I think there should be more because people like them more then nonviolent games. A lot of people like Zelda, call of duty, anime and a lot more then nonviolent games.

I would ask for sources, but let's be real here, neither of us are using sources; most of the things mentioned on both sides, I would think, can be accepted by both sides as fact; as gamers, we both understand these ideas to be true. I have tried to keep numbers out of my own argument to avoid causing too much confusion.

Instead, I will ask why that is: why do people tend to like violent games as opposed to nonviolent ones? One of the issues is the AAA games (like Assassin's Creed or Call of Duty) vs. indie games (like minecraft and Don't Starve). AAA is sponsored by heavy budget studios with heavy wallets and large numbers. Indie games are created by "independent developers", which can be stretched, but for all practical purposes just means a small team of friends who just thought it would be fun to create a video game. Because AAA games have larger budgets, they can push their games with advertising campaigns. However, they also don't have much area for originality; because they spend so much money on each project, they can't afford to get a failed project, so they just rehash an old formula: buff guys shooting guns at other buff guys. Indie games usually go with violence as well, to mirror their AAA counterparts.

The issues isn't that nonviolent games aren't as good, but that they aren't as well known. What about when they are well done? Undertale, an indie game written by Toby Fox, was prided for its emphasis on nonviolence and the ability to talk with the opponents without taking their lives. Mirror's edge, while still more or less AAA (even with less marketing), did not focus on violence, but on parkour and freerunning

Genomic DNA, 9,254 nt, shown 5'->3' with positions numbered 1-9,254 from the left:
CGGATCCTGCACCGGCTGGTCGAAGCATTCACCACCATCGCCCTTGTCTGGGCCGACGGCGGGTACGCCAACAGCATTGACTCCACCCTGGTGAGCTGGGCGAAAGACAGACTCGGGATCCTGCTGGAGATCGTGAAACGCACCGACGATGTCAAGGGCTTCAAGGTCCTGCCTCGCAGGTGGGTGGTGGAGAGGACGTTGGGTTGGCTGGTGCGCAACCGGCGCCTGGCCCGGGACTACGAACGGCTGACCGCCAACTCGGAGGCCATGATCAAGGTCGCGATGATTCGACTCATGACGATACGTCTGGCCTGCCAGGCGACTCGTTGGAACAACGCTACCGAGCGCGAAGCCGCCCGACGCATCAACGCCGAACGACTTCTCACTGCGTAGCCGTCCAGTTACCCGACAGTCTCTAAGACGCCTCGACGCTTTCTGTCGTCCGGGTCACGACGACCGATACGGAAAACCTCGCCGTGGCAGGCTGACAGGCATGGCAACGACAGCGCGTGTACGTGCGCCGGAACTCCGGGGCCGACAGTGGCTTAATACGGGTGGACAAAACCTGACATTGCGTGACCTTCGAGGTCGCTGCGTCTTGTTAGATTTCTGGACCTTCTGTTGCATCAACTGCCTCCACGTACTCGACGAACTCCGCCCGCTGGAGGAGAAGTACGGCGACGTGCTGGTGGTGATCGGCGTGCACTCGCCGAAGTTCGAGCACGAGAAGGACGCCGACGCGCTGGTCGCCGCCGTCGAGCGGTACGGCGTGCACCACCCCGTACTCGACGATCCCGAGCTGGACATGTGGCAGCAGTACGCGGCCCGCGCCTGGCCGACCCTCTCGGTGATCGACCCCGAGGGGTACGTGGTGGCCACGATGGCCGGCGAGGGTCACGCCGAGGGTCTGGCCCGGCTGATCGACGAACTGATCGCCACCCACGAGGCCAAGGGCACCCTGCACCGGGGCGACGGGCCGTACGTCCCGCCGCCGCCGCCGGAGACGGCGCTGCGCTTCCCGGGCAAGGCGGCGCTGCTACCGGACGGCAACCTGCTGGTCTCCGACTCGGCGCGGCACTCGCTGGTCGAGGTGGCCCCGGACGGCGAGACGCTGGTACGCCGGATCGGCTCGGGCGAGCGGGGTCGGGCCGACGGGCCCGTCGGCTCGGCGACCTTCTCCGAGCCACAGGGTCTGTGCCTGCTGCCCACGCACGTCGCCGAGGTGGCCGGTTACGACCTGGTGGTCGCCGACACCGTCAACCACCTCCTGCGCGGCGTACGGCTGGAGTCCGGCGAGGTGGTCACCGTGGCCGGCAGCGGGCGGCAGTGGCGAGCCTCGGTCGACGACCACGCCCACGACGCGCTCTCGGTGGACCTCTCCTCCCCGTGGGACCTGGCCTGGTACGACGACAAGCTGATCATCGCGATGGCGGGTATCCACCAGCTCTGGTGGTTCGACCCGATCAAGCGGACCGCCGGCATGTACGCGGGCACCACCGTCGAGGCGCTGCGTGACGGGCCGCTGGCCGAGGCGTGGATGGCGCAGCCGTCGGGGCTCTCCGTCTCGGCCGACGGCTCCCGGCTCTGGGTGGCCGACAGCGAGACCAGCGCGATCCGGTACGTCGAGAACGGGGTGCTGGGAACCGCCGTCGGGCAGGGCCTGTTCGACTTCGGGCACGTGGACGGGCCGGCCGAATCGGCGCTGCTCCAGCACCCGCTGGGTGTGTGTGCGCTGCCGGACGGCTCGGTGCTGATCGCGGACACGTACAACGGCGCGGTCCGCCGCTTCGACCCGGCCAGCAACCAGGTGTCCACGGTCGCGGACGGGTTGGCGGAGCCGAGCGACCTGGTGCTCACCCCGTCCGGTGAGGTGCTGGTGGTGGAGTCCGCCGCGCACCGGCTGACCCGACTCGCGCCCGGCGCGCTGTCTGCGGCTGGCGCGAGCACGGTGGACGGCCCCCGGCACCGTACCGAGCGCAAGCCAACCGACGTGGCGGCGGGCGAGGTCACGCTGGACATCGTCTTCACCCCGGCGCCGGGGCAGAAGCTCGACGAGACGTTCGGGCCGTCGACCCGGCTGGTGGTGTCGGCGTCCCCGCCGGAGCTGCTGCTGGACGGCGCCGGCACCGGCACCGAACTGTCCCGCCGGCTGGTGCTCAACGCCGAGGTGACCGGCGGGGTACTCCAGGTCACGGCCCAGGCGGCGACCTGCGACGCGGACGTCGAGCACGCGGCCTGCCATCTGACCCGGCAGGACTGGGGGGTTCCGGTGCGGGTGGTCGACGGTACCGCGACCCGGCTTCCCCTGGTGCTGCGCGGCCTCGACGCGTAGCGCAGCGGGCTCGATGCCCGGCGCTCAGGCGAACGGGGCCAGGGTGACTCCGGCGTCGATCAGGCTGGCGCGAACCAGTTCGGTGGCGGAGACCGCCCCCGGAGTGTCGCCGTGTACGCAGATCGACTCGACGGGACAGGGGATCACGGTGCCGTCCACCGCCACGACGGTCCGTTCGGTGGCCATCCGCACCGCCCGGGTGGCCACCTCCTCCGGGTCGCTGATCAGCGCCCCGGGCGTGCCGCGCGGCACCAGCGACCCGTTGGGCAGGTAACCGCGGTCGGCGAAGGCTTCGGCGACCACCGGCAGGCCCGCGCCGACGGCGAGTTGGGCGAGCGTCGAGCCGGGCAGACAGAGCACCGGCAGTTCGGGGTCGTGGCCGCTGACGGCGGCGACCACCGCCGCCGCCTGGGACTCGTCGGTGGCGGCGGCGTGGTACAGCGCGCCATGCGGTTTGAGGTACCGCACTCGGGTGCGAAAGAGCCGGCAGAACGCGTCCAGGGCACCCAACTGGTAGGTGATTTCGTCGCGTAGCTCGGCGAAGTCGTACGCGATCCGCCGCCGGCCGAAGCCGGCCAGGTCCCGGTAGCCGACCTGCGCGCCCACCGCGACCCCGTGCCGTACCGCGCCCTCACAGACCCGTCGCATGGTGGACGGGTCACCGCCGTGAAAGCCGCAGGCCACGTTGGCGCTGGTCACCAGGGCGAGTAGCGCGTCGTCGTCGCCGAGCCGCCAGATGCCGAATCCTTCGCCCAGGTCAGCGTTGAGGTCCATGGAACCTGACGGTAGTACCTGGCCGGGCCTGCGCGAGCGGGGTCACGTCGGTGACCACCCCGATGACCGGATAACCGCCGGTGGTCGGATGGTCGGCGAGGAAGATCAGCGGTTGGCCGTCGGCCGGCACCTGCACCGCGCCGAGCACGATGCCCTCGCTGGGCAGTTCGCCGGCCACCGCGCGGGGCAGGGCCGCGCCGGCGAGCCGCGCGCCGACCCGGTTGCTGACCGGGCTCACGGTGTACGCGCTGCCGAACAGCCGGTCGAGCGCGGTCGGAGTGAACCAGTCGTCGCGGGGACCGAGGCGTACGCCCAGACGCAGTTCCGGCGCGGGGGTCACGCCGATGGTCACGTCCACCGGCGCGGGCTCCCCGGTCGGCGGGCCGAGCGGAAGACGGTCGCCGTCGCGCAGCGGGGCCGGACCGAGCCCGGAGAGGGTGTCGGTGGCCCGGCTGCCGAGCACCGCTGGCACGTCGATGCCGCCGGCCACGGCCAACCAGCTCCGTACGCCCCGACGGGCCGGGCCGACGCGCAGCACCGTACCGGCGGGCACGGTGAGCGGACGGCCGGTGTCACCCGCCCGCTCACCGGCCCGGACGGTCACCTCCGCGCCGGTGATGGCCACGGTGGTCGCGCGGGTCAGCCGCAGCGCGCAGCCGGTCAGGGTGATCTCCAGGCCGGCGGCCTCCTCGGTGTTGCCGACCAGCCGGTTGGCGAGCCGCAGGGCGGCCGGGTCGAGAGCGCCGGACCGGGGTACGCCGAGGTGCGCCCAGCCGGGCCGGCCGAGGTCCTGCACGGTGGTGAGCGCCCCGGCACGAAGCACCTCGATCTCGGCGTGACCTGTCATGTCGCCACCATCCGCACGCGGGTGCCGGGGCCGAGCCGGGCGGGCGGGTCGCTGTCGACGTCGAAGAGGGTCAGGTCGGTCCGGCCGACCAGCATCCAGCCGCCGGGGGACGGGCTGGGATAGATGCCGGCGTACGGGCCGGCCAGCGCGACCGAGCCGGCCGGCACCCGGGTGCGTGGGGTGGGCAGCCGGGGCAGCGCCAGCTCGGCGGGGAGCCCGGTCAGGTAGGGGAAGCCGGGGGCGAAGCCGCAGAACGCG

Quick Clarification:
I do not mean that violence should be taken out, just taken down a bit. Violence should be used when it makes sense, but not as much as it is now. The horse is dead, you can put down your baseball bats.
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Debate Round No. 2
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Debate Round No. 3
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Debate Round No. 4
5 comments have been posted on this debate. Showing 1 through 5 records.
Posted by datGUUYY 1 month ago
screw it im making another one...
Posted by Castile 1 month ago
I hate when time runs out for a good debate
Posted by datGUUYY 1 month ago
It's not letting me post round 2 0__0
Posted by datGUUYY 1 month ago
LOL! TheBenC clearly didn't read anything I said.
Posted by TheBenC 1 month ago
There are plenty of studies that show violence in video games does not affect a person in real life. We all know the difference between fiction and reality. If that line is blurred then we need to ban books like Romeo and Juliet, there is a hell of a lot of violence in that thing!